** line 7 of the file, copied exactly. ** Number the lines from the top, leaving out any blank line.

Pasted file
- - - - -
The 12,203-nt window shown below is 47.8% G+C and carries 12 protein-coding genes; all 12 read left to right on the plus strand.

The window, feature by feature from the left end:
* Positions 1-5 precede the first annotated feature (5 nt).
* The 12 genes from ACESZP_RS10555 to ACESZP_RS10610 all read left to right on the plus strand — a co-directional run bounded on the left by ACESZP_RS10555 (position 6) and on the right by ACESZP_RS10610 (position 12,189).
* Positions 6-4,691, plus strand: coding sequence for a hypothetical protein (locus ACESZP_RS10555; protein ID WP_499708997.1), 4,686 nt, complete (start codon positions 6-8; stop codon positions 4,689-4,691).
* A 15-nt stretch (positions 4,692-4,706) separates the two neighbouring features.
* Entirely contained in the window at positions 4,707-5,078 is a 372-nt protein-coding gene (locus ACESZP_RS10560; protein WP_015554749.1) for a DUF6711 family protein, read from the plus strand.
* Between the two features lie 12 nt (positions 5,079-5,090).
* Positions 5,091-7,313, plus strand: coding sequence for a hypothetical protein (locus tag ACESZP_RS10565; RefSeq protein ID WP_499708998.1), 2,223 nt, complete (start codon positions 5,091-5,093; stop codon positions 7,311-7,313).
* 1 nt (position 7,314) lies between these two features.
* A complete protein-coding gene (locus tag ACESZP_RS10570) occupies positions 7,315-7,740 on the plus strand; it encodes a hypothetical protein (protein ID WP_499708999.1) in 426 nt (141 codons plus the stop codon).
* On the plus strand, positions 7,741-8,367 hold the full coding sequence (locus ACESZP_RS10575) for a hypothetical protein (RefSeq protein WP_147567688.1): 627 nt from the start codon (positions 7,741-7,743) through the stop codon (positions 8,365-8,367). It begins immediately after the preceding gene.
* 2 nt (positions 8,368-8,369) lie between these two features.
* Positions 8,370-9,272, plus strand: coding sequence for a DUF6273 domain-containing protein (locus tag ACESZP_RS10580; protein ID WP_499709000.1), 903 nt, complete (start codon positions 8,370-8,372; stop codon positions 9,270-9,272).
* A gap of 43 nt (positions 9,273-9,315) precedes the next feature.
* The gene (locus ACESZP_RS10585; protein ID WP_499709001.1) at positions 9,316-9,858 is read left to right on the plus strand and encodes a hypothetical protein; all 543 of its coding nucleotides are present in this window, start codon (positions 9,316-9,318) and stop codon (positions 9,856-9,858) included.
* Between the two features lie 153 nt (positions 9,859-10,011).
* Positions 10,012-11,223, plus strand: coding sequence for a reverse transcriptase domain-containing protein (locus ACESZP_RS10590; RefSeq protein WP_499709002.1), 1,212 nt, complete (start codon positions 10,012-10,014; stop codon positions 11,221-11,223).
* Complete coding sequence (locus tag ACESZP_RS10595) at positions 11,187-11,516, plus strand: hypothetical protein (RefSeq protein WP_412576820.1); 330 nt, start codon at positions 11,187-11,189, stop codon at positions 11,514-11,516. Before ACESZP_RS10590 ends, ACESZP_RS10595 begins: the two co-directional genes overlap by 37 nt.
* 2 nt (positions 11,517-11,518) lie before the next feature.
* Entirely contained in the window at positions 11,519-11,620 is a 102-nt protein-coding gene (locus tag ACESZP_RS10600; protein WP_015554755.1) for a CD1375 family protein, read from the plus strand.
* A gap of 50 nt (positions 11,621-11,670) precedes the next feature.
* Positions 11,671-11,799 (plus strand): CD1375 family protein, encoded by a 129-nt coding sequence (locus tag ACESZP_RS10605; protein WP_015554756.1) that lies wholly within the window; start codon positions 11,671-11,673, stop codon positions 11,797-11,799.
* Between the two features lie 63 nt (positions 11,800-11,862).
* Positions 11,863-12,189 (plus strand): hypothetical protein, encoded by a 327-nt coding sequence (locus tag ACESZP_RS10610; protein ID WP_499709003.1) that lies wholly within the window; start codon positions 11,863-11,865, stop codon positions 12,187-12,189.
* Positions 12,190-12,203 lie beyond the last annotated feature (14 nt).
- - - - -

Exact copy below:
* Entirely contained in the window at positions 4,707-5,078 is a 372-nt protein-coding gene (locus ACESZP_RS10560; protein WP_015554749.1) for a DUF6711 family protein, read from the plus strand.